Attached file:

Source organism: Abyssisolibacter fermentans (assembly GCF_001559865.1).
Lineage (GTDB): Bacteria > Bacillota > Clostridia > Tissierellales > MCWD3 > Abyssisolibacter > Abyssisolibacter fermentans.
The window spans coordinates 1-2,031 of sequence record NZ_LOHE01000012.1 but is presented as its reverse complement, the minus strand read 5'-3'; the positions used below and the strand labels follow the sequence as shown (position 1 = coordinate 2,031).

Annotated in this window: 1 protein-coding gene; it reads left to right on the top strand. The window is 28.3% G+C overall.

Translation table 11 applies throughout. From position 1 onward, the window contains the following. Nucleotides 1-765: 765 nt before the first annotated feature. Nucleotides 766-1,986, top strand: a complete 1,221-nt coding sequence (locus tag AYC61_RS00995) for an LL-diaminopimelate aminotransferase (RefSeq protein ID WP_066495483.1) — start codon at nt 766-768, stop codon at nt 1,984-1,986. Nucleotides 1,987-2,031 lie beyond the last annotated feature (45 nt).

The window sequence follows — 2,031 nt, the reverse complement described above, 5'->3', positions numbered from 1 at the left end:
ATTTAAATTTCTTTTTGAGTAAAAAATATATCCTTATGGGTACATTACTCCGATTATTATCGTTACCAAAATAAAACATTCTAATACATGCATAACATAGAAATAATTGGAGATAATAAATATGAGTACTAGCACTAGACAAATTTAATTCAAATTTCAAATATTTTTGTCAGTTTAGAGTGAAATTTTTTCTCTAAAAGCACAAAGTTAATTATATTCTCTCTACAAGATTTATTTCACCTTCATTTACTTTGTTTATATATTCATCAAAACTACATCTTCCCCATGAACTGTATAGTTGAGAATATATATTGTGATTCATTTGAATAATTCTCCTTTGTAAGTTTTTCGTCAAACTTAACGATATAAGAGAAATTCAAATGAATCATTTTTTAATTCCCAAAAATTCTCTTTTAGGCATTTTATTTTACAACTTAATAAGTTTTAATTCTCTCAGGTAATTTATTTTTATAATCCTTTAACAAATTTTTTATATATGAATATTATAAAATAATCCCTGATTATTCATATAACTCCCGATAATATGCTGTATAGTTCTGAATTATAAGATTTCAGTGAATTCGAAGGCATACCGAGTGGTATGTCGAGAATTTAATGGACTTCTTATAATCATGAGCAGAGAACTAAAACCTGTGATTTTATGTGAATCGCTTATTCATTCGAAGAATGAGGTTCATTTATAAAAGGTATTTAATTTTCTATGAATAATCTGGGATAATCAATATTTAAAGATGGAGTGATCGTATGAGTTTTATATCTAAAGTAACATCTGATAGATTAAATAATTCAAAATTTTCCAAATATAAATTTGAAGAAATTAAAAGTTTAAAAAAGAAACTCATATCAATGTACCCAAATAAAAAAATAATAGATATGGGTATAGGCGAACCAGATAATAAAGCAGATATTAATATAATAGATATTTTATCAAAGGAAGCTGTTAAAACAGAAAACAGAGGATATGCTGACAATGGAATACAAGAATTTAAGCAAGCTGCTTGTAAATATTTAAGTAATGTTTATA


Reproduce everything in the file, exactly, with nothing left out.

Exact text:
Source organism: Abyssisolibacter fermentans (assembly GCF_001559865.1).
Lineage (GTDB): Bacteria > Bacillota > Clostridia > Tissierellales > MCWD3 > Abyssisolibacter > Abyssisolibacter fermentans.
The window spans coordinates 1-2,031 of sequence record NZ_LOHE01000012.1 but is presented as its reverse complement, the minus strand read 5'-3'; the positions used below and the strand labels follow the sequence as shown (position 1 = coordinate 2,031).

Annotated in this window: 1 protein-coding gene; it reads left to right on the top strand. The window is 28.3% G+C overall.

Translation table 11 applies throughout. From position 1 onward, the window contains the following. Nucleotides 1-765: 765 nt before the first annotated feature. Nucleotides 766-1,986, top strand: a complete 1,221-nt coding sequence (locus tag AYC61_RS00995) for an LL-diaminopimelate aminotransferase (RefSeq protein ID WP_066495483.1) — start codon at nt 766-768, stop codon at nt 1,984-1,986. Nucleotides 1,987-2,031 lie beyond the last annotated feature (45 nt).

The window sequence follows — 2,031 nt, the reverse complement described above, 5'->3', positions numbered from 1 at the left end:
ATTTAAATTTCTTTTTGAGTAAAAAATATATCCTTATGGGTACATTACTCCGATTATTATCGTTACCAAAATAAAACATTCTAATACATGCATAACATAGAAATAATTGGAGATAATAAATATGAGTACTAGCACTAGACAAATTTAATTCAAATTTCAAATATTTTTGTCAGTTTAGAGTGAAATTTTTTCTCTAAAAGCACAAAGTTAATTATATTCTCTCTACAAGATTTATTTCACCTTCATTTACTTTGTTTATATATTCATCAAAACTACATCTTCCCCATGAACTGTATAGTTGAGAATATATATTGTGATTCATTTGAATAATTCTCCTTTGTAAGTTTTTCGTCAAACTTAACGATATAAGAGAAATTCAAATGAATCATTTTTTAATTCCCAAAAATTCTCTTTTAGGCATTTTATTTTACAACTTAATAAGTTTTAATTCTCTCAGGTAATTTATTTTTATAATCCTTTAACAAATTTTTTATATATGAATATTATAAAATAATCCCTGATTATTCATATAACTCCCGATAATATGCTGTATAGTTCTGAATTATAAGATTTCAGTGAATTCGAAGGCATACCGAGTGGTATGTCGAGAATTTAATGGACTTCTTATAATCATGAGCAGAGAACTAAAACCTGTGATTTTATGTGAATCGCTTATTCATTCGAAGAATGAGGTTCATTTATAAAAGGTATTTAATTTTCTATGAATAATCTGGGATAATCAATATTTAAAGATGGAGTGATCGTATGAGTTTTATATCTAAAGTAACATCTGATAGATTAAATAATTCAAAATTTTCCAAATATAAATTTGAAGAAATTAAAAGTTTAAAAAAGAAACTCATATCAATGTACCCAAATAAAAAAATAATAGATATGGGTATAGGCGAACCAGATAATAAAGCAGATATTAATATAATAGATATTTTATCAAAGGAAGCTGTTAAAACAGAAAACAGAGGATATGCTGACAATGGAATACAAGAATTTAAGCAAGCTGCTTGTAAATATTTAAGTAATGTTTATA